ICTs for democracy: Information and Communication Technologies for the Enhancement of Democracy - with a Focus on Empowerment

By APC (October 2009, Swedish International Development Agency )

The democratisation process is often uneven and rocky as the power dynamic shifts between governments and their respective constituencies. In practically all cases, however, governments hostile to citizens’ civil and political rights have both the resources and the power to withhold these rights. It is therefore imperative that support be channeled to governments to deepen their awareness of citizens’ rights and the processes needed to ensure they have access to these rights. Equally important is support to civil society groups so that they can demand their civil and political as well as economic, social and cultural rights from their governments. There is ample evidence of the importance of “demand side” approaches for ensuring the longevity of a human rights culture. In the cases of young and emerging democracies, it is essential that institutions, processes and mechanisms be installed to support and underscore national efforts to strengthen democracies. This study by the APC and the Swedish International Development agency explores the potential information and communication technologies (ICTs) have for advancing democracy and empowerment, with a special focus on Kenya, Tanzania and Uganda.

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Amy Mahan Research Fellowship Program to Assess the Impact of Public Access to ICTs


Dear Colleagues,

We are pleased to announce the launch of the Amy Mahan Research Fellowship Program to Assess the Impact of Public Access to ICTs.

Kenya: Killing two birds with one stone

JOHANNESBURG 24 September 2009 (Rebecca Wanjiku and Alan Finlay for APCNews)

On 12 December last year – Kenya’s 44th independence-day celebrations – journalists, media owners and civil society activists took to the streets in Nairobi. They were protesting the publication of Kenya’s Communications Amendment Bill (2007) which was later passed into law. But the media protests overshadowed a more complex challenge that lies at the heart of policy convergence in a networked world, write Rebecca Wanjiku and Alan Finlay…

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A review of telecommunications policy and challenges in Rwanda

By Albert Nsengiyumva and Emmanuel Habumuremyi (September 2009, APC )

This report examines the implementation of telecommunication reforms in Rwanda, with particular attention paid to broadband issues.

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Bringing affordable telecommunications services to Uganda: A policy narrative and analysis

By Wairagala Wakabi (October 2009, APC )

This report analyses the challenges faced by the Uganda telecommunications sector in creating a healthy market structure, encouraging efficient and affordable services, and delivering services to the poor. It is divided into three parts.

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Kenya Communications Amendment Act (2009): Progressive or retrogressive?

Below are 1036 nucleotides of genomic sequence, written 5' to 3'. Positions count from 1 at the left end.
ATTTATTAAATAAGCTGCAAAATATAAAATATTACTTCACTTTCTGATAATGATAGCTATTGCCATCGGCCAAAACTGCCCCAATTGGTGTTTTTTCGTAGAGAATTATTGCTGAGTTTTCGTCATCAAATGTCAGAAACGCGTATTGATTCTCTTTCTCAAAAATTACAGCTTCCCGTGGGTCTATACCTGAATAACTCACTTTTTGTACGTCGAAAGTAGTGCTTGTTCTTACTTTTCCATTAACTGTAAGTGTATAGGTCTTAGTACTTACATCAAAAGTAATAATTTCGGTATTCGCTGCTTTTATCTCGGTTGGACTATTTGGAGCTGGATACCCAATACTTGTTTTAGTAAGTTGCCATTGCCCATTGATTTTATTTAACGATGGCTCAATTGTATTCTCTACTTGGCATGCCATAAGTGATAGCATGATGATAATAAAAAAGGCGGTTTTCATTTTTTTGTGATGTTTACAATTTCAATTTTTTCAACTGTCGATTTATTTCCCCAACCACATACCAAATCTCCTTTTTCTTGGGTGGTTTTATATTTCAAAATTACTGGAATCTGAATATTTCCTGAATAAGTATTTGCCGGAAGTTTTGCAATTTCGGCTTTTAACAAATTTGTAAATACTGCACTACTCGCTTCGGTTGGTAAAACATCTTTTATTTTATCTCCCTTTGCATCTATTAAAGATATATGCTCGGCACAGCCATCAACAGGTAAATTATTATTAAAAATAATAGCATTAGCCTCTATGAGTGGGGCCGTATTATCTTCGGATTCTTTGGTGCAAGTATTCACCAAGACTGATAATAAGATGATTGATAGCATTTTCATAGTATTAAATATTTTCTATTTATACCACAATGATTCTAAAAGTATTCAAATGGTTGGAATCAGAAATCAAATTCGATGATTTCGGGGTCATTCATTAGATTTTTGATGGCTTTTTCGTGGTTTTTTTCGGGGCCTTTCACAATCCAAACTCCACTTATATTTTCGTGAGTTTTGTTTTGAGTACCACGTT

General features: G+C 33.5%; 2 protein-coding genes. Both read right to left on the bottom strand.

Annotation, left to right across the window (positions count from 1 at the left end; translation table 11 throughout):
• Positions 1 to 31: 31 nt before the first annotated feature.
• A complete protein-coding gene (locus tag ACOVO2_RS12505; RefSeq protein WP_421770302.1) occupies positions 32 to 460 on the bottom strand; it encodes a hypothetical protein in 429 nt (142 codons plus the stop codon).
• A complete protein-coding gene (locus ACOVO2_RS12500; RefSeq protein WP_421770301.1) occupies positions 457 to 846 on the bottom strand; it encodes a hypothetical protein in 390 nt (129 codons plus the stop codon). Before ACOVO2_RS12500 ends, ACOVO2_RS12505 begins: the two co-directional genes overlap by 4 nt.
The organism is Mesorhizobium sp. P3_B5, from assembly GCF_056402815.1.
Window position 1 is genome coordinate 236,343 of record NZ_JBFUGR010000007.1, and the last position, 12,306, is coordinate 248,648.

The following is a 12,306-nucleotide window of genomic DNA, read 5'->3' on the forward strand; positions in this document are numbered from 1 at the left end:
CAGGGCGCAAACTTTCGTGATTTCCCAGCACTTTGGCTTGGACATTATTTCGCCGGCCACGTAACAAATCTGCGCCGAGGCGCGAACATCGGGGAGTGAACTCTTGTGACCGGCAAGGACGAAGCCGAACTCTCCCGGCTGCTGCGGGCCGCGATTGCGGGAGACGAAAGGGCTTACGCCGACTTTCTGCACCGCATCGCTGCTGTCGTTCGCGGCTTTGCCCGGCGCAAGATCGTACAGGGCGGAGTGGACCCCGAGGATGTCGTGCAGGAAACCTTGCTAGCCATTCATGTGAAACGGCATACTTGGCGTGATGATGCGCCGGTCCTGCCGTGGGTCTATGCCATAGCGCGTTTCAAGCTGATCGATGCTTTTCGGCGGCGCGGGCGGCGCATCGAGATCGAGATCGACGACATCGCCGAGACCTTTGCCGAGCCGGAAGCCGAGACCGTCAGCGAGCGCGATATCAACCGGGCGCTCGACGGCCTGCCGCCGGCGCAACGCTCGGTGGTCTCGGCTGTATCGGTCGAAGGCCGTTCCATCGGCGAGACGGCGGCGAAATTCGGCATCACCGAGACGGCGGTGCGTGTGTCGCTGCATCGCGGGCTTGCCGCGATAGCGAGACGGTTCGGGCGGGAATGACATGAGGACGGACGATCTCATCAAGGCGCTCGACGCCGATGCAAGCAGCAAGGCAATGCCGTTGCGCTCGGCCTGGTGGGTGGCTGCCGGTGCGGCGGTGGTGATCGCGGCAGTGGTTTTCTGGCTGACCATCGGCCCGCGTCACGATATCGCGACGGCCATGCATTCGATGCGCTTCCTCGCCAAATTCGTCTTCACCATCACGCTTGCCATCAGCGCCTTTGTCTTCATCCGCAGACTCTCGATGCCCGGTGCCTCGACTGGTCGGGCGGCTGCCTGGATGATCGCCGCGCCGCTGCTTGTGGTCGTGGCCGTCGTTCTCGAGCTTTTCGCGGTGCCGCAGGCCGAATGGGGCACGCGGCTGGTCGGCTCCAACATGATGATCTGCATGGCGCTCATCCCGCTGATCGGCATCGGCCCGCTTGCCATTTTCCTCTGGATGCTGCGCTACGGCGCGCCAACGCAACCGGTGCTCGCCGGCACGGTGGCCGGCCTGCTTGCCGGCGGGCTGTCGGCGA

By Rebecca Wanjiku (September 2009, APC )

This report unpacks this mixed reception to the Kenya Communications Amendment Bill (2007), outlining the media’s objections as well as the government’s response, and contextualising the tension between the two historically. At the same time, it asks whether the sector’s positive response to the Act was misplaced, given some worrying inconsistencies and omissions.

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International Links - Tuesday September 15th, 2009

The Independent, Uganda
International Links - Tuesday September 15th, 2009
16 September 2009

[...]"The Association for Progressive Communications reports that although Uganda was one of the first countries in Africa to develop a successful policy on universal access to telecommunications, high taxes may be undermining telecom growth."[...]

Senegal: Behind the guise of competitive prices

CALGARY 10 September 2009 (LC for APCNews)

Cybercafés are in decline in Senegal. Too much offer compared to demand because of prices that are still out of reach for the average Senegalese, have resulted in the closure of many of these access points to knowledge and communication, once found around the clock on every street corner in Dakar. The arrival of a much-anticipated new operator, Expresso only led to disappointment – the operator jumped into the mobile telephone market rather than focus on the much-needed fixed telephony and internet sector. As a result, the state-owned operator continues to control basic infrastructure, creating a mere façade of competition among operators.

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Milking a cow you don’t feed: Is Uganda starving telecoms growth through high taxes?

JOHANNESBURG 10 September 2009 (Wairagala Wakabi and Alan Finlay for APCNews)

Analysts argue that governments in cash-strapped developing countries often tread a tightrope between a need to shore up the state coffers for public spending, and a responsibility to address critical telecommunications access for the poor. Telecommunications make money – lots of it – and many governments know that this money can be used to fund basic services, such as water, housing and electricity. But in the process universal access promises go adrift, as is the case with Uganda’s high taxes on telecoms services, write Wairagala Wakabi and Alan Finlay.

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